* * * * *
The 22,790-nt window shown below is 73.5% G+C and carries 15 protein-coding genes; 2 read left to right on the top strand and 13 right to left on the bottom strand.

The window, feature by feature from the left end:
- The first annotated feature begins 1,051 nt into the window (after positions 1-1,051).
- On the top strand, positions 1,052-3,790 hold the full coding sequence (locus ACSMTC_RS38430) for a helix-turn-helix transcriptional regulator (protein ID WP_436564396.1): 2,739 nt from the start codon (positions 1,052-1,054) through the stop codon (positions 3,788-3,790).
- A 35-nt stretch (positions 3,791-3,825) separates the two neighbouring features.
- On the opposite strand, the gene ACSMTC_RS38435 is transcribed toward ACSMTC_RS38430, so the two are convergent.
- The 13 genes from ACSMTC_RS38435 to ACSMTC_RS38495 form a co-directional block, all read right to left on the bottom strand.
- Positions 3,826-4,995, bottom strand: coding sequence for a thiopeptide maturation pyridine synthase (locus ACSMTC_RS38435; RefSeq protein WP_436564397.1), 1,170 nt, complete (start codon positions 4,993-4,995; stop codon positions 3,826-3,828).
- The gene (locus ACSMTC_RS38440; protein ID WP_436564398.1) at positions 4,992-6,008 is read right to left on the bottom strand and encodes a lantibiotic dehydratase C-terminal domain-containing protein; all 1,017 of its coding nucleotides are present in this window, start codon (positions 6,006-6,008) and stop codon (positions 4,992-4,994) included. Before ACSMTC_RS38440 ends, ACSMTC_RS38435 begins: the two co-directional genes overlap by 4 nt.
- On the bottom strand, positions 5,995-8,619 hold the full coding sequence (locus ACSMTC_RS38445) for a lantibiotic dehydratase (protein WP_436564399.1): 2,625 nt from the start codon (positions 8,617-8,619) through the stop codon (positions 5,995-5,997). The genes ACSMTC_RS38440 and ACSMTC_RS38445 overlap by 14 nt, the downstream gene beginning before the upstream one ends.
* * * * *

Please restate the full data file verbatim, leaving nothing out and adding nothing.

The 22,790-nt window shown below is 73.5% G+C and carries 15 protein-coding genes; 2 read left to right on the top strand and 13 right to left on the bottom strand.

The window, feature by feature from the left end:
- The first annotated feature begins 1,051 nt into the window (after positions 1-1,051).
- On the top strand, positions 1,052-3,790 hold the full coding sequence (locus ACSMTC_RS38430) for a helix-turn-helix transcriptional regulator (protein ID WP_436564396.1): 2,739 nt from the start codon (positions 1,052-1,054) through the stop codon (positions 3,788-3,790).
- A 35-nt stretch (positions 3,791-3,825) separates the two neighbouring features.
- On the opposite strand, the gene ACSMTC_RS38435 is transcribed toward ACSMTC_RS38430, so the two are convergent.
- The 13 genes from ACSMTC_RS38435 to ACSMTC_RS38495 form a co-directional block, all read right to left on the bottom strand.
- Positions 3,826-4,995, bottom strand: coding sequence for a thiopeptide maturation pyridine synthase (locus ACSMTC_RS38435; RefSeq protein WP_436564397.1), 1,170 nt, complete (start codon positions 4,993-4,995; stop codon positions 3,826-3,828).
- The gene (locus ACSMTC_RS38440; protein ID WP_436564398.1) at positions 4,992-6,008 is read right to left on the bottom strand and encodes a lantibiotic dehydratase C-terminal domain-containing protein; all 1,017 of its coding nucleotides are present in this window, start codon (positions 6,006-6,008) and stop codon (positions 4,992-4,994) included. Before ACSMTC_RS38440 ends, ACSMTC_RS38435 begins: the two co-directional genes overlap by 4 nt.
- On the bottom strand, positions 5,995-8,619 hold the full coding sequence (locus ACSMTC_RS38445) for a lantibiotic dehydratase (protein WP_436564399.1): 2,625 nt from the start codon (positions 8,617-8,619) through the stop codon (positions 5,995-5,997). The genes ACSMTC_RS38440 and ACSMTC_RS38445 overlap by 14 nt, the downstream gene beginning before the upstream one ends.